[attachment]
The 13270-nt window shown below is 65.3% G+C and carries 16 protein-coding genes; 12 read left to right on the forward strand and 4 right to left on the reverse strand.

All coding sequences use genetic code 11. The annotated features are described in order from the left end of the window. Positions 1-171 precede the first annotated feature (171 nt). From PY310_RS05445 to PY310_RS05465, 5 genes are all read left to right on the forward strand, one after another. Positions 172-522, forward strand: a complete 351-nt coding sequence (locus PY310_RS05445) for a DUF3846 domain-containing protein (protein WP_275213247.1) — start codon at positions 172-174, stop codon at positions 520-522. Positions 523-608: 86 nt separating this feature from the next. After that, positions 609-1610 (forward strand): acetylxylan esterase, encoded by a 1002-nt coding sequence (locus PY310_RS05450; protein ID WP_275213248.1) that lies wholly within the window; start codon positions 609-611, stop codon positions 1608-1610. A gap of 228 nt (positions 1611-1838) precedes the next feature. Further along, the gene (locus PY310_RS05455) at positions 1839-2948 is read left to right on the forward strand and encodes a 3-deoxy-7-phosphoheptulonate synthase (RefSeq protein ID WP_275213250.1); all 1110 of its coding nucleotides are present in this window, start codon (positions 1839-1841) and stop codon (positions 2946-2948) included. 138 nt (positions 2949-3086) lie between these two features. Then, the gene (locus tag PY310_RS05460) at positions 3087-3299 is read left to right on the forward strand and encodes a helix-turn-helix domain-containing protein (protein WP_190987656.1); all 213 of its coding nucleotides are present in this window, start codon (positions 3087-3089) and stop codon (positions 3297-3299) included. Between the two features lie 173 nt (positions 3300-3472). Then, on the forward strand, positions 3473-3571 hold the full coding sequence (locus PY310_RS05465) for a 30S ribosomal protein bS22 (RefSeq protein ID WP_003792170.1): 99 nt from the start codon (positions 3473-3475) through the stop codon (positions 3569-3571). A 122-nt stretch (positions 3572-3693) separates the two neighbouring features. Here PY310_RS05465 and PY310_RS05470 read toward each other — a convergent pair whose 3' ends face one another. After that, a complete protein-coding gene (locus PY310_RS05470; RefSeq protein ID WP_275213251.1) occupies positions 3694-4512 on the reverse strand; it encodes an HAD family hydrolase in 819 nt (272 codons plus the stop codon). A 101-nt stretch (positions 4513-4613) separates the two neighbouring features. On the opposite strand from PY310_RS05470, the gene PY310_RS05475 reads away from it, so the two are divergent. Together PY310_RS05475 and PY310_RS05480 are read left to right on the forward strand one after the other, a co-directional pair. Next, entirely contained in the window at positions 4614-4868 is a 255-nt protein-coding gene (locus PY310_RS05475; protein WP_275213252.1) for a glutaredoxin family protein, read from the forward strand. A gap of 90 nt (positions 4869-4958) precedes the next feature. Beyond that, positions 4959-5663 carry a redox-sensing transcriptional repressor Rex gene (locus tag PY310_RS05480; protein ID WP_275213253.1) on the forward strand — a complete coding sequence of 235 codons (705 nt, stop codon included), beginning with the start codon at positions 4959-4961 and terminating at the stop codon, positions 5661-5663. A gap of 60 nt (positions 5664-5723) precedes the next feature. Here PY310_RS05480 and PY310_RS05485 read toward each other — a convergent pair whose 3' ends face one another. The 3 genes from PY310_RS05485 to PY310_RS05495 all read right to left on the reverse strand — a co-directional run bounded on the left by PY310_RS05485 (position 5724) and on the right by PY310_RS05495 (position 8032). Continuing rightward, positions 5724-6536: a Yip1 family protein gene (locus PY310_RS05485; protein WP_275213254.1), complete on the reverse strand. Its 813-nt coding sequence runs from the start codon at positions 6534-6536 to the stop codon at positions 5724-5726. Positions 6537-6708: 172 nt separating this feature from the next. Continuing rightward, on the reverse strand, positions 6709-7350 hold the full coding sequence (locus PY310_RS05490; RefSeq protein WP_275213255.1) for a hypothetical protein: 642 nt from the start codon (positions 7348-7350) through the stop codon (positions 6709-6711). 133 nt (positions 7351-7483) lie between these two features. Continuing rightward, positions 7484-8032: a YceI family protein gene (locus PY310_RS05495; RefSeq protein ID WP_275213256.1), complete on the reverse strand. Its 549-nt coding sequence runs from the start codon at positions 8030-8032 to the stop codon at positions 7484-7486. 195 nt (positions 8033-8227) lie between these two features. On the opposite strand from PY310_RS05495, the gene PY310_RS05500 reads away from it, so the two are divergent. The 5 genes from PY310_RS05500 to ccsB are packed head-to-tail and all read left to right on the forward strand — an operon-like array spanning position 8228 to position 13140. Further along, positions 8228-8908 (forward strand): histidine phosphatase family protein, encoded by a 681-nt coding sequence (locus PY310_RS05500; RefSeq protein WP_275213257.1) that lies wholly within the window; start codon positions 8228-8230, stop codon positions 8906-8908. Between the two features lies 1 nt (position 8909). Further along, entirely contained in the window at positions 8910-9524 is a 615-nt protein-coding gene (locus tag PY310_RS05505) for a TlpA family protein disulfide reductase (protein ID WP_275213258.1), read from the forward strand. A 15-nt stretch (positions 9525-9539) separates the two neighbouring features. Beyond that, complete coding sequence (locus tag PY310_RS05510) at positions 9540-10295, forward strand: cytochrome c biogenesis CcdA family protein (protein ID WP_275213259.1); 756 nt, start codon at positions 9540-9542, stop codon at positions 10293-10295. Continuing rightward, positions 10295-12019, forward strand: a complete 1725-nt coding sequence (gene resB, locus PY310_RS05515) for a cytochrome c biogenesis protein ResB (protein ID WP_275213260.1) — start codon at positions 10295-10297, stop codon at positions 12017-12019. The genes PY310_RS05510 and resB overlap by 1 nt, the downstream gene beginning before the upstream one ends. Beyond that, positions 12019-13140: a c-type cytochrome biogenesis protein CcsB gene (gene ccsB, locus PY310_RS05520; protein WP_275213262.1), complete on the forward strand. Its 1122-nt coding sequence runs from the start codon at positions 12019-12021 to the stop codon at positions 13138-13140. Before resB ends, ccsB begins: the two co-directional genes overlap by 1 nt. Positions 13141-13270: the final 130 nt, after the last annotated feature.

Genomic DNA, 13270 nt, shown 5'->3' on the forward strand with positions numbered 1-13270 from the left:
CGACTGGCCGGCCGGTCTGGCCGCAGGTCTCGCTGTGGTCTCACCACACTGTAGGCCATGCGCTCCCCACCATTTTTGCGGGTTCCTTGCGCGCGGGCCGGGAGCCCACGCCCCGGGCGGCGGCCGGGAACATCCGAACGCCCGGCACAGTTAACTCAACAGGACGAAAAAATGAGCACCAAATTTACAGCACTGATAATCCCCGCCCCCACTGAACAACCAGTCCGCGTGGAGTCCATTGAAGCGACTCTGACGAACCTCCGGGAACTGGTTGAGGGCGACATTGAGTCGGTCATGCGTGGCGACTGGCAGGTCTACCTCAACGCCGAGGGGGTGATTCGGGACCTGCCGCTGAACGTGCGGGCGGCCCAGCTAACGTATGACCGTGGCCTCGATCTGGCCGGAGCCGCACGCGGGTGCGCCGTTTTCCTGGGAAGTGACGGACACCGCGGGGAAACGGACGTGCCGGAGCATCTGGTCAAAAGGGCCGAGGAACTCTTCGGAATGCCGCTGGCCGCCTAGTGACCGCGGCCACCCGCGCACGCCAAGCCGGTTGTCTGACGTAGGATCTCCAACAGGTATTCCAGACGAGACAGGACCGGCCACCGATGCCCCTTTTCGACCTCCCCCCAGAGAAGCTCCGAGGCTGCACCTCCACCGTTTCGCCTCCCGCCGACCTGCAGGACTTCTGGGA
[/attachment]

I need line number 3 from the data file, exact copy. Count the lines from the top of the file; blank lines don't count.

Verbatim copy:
Genomic DNA, 13270 nt, shown 5'->3' on the forward strand with positions numbered 1-13270 from the left: